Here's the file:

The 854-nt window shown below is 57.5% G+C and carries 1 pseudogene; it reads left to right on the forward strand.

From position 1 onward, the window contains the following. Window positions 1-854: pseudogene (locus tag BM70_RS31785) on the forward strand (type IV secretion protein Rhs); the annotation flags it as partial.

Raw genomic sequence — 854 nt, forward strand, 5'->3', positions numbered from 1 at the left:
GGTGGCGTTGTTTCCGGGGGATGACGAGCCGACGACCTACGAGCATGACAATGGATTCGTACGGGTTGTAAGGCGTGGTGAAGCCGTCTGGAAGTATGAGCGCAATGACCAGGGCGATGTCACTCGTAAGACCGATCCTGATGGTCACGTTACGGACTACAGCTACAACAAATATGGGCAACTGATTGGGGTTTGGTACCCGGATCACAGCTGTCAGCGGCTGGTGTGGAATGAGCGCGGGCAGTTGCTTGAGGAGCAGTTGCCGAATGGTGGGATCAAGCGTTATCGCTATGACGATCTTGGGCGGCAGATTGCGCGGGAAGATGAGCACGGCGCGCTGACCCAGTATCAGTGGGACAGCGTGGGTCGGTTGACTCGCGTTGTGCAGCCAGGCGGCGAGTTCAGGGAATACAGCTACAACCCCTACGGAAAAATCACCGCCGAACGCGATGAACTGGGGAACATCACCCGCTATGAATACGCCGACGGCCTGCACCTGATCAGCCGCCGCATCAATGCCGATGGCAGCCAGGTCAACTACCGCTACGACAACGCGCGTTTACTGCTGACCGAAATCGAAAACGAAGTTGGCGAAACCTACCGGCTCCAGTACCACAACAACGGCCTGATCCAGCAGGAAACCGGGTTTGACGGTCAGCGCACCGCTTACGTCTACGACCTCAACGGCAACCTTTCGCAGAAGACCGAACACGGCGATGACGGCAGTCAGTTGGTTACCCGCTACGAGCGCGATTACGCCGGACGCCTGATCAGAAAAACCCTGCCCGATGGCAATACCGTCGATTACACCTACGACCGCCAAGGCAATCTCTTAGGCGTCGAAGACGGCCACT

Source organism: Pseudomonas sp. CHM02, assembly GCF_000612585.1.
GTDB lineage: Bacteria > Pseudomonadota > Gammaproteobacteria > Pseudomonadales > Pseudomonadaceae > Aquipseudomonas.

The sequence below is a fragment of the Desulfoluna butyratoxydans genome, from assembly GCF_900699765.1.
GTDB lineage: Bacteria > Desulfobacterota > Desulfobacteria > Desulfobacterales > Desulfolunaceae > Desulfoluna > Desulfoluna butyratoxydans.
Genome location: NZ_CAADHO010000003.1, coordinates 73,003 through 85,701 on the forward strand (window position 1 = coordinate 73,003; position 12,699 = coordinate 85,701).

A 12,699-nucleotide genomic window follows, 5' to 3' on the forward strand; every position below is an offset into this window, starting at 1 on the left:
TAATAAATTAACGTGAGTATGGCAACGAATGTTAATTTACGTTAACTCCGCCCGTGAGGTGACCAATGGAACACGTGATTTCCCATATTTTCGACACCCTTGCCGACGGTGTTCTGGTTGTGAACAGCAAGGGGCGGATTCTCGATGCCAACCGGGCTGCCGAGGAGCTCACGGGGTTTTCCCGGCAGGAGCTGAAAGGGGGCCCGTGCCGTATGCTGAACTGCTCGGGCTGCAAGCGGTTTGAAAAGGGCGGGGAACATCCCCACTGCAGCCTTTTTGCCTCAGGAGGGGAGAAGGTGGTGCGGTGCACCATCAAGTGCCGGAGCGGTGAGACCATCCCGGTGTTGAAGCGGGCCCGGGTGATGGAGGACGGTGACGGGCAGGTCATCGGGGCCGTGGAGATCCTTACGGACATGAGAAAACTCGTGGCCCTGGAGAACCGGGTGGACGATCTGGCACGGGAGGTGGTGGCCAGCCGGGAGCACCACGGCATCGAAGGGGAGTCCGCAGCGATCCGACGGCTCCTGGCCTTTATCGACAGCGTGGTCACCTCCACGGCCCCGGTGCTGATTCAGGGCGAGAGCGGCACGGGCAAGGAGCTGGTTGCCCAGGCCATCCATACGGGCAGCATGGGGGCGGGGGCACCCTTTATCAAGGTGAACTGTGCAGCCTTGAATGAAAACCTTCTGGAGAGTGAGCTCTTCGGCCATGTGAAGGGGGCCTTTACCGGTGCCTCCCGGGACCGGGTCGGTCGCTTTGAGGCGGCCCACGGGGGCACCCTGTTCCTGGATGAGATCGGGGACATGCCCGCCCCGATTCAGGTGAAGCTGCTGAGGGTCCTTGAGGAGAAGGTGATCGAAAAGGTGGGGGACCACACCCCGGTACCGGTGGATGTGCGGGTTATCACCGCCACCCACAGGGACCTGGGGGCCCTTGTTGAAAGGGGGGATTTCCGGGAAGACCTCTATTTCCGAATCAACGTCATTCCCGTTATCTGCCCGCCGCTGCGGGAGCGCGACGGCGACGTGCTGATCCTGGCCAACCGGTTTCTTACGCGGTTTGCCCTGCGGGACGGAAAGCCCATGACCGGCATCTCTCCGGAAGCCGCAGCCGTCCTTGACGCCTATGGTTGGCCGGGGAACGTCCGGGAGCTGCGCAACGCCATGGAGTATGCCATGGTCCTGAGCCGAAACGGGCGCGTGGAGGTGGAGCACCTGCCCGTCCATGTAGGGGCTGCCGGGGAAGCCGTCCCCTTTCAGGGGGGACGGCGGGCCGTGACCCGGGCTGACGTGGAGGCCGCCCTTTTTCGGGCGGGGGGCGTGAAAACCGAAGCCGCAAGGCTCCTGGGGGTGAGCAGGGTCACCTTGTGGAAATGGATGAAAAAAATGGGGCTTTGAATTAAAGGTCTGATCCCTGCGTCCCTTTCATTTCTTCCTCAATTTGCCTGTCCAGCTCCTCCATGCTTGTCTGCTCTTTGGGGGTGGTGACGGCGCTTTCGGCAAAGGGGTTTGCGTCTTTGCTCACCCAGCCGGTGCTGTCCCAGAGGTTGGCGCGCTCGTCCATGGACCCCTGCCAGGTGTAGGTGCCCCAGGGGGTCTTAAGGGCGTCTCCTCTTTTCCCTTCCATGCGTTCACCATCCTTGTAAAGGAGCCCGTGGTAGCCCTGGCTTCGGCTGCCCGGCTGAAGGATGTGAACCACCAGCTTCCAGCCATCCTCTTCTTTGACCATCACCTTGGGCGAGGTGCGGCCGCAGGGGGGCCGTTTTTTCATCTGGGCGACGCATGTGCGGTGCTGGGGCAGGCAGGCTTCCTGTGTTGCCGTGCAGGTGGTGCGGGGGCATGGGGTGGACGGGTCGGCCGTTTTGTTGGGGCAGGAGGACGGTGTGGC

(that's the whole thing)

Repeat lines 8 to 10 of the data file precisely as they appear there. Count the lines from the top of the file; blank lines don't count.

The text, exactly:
GTDB lineage: Bacteria > Desulfobacterota > Desulfobacteria > Desulfobacterales > Desulfolunaceae > Desulfoluna > Desulfoluna butyratoxydans.
Genome location: NZ_CAADHO010000003.1, coordinates 73,003 through 85,701 on the forward strand (window position 1 = coordinate 73,003; position 12,699 = coordinate 85,701).

A 12,699-nucleotide genomic window follows, 5' to 3' on the forward strand; every position below is an offset into this window, starting at 1 on the left: